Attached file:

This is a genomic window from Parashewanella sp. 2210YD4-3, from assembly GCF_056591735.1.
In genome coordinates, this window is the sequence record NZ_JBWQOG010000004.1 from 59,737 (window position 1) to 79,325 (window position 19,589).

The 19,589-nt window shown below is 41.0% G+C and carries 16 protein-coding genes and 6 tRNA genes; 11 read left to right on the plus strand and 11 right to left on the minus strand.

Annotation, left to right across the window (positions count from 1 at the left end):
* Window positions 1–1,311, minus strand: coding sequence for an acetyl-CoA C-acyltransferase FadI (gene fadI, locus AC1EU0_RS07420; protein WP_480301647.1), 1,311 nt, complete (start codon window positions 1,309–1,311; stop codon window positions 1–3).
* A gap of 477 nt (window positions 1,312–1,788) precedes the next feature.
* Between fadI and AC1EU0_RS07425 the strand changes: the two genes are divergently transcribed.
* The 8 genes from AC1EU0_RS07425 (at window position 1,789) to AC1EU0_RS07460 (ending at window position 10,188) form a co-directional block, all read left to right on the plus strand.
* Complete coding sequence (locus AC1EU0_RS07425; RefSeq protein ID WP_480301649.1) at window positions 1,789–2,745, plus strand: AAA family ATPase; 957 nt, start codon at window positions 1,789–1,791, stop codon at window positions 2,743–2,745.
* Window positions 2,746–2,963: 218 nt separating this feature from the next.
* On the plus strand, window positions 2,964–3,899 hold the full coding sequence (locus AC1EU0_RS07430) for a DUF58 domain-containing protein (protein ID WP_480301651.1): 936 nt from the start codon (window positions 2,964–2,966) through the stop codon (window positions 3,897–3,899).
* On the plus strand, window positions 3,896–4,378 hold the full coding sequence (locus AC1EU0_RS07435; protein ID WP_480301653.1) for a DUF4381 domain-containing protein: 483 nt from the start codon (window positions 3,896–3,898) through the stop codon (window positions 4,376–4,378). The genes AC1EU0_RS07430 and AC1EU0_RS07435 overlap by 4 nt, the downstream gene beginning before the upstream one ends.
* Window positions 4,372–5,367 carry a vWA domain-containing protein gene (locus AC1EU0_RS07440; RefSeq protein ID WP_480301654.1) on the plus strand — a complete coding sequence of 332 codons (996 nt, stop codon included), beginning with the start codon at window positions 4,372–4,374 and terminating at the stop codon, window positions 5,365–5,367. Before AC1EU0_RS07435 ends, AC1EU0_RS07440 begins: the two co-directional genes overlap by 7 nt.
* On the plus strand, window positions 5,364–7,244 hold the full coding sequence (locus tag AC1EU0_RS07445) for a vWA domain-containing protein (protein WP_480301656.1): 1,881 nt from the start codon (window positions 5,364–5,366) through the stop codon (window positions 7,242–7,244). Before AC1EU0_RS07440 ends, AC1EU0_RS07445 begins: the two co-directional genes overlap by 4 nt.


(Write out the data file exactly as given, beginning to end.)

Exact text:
This is a genomic window from Parashewanella sp. 2210YD4-3, from assembly GCF_056591735.1.
In genome coordinates, this window is the sequence record NZ_JBWQOG010000004.1 from 59,737 (window position 1) to 79,325 (window position 19,589).

The 19,589-nt window shown below is 41.0% G+C and carries 16 protein-coding genes and 6 tRNA genes; 11 read left to right on the plus strand and 11 right to left on the minus strand.

Annotation, left to right across the window (positions count from 1 at the left end):
* Window positions 1–1,311, minus strand: coding sequence for an acetyl-CoA C-acyltransferase FadI (gene fadI, locus AC1EU0_RS07420; protein WP_480301647.1), 1,311 nt, complete (start codon window positions 1,309–1,311; stop codon window positions 1–3).
* A gap of 477 nt (window positions 1,312–1,788) precedes the next feature.
* Between fadI and AC1EU0_RS07425 the strand changes: the two genes are divergently transcribed.
* The 8 genes from AC1EU0_RS07425 (at window position 1,789) to AC1EU0_RS07460 (ending at window position 10,188) form a co-directional block, all read left to right on the plus strand.
* Complete coding sequence (locus AC1EU0_RS07425; RefSeq protein ID WP_480301649.1) at window positions 1,789–2,745, plus strand: AAA family ATPase; 957 nt, start codon at window positions 1,789–1,791, stop codon at window positions 2,743–2,745.
* Window positions 2,746–2,963: 218 nt separating this feature from the next.
* On the plus strand, window positions 2,964–3,899 hold the full coding sequence (locus AC1EU0_RS07430) for a DUF58 domain-containing protein (protein ID WP_480301651.1): 936 nt from the start codon (window positions 2,964–2,966) through the stop codon (window positions 3,897–3,899).
* On the plus strand, window positions 3,896–4,378 hold the full coding sequence (locus AC1EU0_RS07435; protein ID WP_480301653.1) for a DUF4381 domain-containing protein: 483 nt from the start codon (window positions 3,896–3,898) through the stop codon (window positions 4,376–4,378). The genes AC1EU0_RS07430 and AC1EU0_RS07435 overlap by 4 nt, the downstream gene beginning before the upstream one ends.
* Window positions 4,372–5,367 carry a vWA domain-containing protein gene (locus AC1EU0_RS07440; RefSeq protein ID WP_480301654.1) on the plus strand — a complete coding sequence of 332 codons (996 nt, stop codon included), beginning with the start codon at window positions 4,372–4,374 and terminating at the stop codon, window positions 5,365–5,367. Before AC1EU0_RS07435 ends, AC1EU0_RS07440 begins: the two co-directional genes overlap by 7 nt.
* On the plus strand, window positions 5,364–7,244 hold the full coding sequence (locus tag AC1EU0_RS07445) for a vWA domain-containing protein (protein WP_480301656.1): 1,881 nt from the start codon (window positions 5,364–5,366) through the stop codon (window positions 7,242–7,244). Before AC1EU0_RS07440 ends, AC1EU0_RS07445 begins: the two co-directional genes overlap by 4 nt.